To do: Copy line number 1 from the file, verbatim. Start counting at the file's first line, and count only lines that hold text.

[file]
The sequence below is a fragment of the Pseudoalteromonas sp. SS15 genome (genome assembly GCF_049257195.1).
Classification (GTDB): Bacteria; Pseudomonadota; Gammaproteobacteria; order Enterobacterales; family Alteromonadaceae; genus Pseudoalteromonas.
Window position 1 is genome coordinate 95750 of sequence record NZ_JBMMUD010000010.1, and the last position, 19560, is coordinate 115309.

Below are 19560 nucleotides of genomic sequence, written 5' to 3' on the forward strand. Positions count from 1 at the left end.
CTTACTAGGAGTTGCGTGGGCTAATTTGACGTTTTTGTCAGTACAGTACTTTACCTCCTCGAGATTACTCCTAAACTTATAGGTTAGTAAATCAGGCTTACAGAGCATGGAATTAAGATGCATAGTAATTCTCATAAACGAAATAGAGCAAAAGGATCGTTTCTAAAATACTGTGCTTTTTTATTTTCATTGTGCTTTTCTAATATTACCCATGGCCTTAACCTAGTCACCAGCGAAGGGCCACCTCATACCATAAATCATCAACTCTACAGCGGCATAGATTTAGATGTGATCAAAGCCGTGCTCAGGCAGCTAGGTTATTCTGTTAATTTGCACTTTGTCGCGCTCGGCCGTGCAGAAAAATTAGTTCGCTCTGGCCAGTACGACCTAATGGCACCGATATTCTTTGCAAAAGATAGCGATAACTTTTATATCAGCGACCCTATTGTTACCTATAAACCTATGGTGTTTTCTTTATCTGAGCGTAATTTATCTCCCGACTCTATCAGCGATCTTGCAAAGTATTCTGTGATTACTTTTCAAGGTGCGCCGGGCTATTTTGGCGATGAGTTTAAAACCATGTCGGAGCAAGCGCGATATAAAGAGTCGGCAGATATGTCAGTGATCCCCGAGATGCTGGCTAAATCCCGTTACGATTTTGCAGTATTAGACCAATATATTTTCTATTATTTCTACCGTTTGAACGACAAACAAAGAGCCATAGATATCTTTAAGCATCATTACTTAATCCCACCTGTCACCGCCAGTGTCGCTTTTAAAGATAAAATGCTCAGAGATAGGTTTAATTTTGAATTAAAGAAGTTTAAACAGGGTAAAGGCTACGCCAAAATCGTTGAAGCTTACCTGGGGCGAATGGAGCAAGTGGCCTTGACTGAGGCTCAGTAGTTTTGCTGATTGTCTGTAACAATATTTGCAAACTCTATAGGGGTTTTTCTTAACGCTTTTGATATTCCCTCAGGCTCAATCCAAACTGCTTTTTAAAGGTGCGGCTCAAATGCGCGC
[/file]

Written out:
The sequence below is a fragment of the Pseudoalteromonas sp. SS15 genome (genome assembly GCF_049257195.1).